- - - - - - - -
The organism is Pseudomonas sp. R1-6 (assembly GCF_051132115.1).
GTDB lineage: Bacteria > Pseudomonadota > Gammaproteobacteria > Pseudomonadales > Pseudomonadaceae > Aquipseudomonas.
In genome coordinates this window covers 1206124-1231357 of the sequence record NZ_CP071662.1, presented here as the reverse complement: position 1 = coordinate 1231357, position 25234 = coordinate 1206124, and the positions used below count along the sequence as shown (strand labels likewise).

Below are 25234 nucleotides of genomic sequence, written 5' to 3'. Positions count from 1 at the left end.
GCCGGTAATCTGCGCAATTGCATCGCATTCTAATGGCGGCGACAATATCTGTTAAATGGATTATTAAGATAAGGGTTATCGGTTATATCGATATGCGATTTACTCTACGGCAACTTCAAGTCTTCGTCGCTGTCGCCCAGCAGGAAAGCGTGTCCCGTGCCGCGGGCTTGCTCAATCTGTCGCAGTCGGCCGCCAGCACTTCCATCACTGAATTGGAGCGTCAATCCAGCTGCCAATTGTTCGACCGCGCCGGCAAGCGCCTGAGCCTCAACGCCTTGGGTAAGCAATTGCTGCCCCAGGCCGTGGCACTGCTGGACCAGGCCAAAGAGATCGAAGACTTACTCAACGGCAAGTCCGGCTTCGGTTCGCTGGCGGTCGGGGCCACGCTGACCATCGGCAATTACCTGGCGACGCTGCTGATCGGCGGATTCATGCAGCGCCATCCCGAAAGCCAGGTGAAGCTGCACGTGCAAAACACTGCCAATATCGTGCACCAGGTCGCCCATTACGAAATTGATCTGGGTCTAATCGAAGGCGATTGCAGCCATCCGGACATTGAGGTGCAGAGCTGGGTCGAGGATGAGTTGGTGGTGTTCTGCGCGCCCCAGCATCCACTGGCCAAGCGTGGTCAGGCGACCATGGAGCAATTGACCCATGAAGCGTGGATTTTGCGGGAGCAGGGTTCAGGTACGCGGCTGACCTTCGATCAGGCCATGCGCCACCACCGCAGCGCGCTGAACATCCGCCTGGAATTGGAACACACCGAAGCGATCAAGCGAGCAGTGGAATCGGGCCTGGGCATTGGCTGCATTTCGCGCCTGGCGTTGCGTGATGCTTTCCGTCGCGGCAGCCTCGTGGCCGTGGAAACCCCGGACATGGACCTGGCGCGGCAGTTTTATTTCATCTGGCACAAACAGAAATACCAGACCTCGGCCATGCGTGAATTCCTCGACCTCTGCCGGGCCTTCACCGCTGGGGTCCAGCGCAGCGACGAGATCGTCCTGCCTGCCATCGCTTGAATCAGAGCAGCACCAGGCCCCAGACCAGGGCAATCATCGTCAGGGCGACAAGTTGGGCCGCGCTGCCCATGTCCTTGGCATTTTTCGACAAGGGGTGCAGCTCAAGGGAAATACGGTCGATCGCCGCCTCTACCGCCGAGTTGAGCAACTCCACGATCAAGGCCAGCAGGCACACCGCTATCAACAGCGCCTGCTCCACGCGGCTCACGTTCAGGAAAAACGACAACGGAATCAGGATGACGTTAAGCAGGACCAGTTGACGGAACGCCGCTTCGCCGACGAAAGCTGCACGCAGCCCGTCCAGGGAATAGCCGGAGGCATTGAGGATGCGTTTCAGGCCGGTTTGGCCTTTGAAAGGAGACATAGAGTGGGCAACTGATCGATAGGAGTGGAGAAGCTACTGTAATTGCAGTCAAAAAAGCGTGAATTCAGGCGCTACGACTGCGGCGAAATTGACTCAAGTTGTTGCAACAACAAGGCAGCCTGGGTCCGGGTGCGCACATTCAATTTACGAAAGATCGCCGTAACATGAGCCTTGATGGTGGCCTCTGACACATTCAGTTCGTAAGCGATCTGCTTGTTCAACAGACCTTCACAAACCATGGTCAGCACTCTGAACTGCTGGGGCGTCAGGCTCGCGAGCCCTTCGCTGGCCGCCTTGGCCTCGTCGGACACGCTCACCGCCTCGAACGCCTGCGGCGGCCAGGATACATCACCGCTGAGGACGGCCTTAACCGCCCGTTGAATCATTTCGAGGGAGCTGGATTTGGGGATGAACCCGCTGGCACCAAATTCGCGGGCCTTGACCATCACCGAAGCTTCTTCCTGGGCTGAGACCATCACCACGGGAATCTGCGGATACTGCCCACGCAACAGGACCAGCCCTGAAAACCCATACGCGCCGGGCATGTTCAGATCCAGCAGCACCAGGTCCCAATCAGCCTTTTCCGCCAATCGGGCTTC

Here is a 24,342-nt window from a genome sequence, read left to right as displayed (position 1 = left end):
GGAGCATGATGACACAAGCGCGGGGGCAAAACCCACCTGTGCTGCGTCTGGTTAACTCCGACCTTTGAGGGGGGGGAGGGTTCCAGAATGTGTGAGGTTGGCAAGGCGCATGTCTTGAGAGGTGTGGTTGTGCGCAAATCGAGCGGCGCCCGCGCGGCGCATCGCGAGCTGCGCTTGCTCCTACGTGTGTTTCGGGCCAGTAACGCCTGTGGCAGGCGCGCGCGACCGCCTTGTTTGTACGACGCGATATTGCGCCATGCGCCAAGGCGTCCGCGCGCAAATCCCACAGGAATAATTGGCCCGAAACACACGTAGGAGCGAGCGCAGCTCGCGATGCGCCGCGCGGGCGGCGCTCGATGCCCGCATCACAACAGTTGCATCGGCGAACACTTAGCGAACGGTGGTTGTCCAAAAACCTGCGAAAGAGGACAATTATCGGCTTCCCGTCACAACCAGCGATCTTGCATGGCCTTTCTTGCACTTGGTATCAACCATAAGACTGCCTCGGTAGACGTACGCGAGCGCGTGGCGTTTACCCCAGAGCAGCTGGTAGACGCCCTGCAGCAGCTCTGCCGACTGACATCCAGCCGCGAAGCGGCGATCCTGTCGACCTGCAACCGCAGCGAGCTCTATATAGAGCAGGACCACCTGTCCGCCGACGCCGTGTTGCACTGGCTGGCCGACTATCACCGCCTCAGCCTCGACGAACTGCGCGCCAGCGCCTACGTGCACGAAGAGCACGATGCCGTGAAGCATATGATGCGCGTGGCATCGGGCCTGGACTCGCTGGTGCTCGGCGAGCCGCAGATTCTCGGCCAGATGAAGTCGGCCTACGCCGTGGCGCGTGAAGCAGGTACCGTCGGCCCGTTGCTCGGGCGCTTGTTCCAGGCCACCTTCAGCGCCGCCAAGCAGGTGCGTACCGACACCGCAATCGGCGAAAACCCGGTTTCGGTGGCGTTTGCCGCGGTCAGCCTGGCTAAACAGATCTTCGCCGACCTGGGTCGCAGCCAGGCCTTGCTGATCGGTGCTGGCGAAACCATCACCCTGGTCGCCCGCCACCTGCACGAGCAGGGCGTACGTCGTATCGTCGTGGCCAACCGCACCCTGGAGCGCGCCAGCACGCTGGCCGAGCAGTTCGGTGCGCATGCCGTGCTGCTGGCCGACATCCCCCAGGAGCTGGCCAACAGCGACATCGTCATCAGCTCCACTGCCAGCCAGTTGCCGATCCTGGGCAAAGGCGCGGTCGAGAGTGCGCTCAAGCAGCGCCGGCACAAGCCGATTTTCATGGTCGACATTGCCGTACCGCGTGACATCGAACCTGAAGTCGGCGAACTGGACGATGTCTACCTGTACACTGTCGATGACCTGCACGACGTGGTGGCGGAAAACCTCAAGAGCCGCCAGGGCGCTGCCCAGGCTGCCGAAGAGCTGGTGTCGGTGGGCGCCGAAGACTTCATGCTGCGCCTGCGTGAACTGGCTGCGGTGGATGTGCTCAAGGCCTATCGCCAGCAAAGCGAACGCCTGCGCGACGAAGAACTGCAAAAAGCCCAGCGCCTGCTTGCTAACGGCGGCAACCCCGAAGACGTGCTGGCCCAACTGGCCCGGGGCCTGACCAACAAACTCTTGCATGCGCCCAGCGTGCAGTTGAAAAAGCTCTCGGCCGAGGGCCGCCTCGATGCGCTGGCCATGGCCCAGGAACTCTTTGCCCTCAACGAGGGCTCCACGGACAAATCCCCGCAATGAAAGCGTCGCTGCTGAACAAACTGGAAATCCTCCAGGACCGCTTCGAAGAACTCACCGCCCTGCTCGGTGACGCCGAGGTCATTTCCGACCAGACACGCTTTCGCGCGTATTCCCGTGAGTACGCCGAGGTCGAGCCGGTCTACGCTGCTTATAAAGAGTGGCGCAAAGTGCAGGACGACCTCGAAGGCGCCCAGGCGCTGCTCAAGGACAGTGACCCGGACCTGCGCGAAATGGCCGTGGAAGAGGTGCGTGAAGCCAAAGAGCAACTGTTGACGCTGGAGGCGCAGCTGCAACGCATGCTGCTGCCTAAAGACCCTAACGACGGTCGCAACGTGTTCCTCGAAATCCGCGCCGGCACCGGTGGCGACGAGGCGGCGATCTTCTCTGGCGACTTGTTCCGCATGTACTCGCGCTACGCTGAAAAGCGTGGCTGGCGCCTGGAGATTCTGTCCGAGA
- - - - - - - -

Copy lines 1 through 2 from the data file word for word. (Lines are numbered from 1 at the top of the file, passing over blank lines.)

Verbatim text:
The organism is Pseudomonas sp. R1-6 (assembly GCF_051132115.1).
GTDB lineage: Bacteria > Pseudomonadota > Gammaproteobacteria > Pseudomonadales > Pseudomonadaceae > Aquipseudomonas.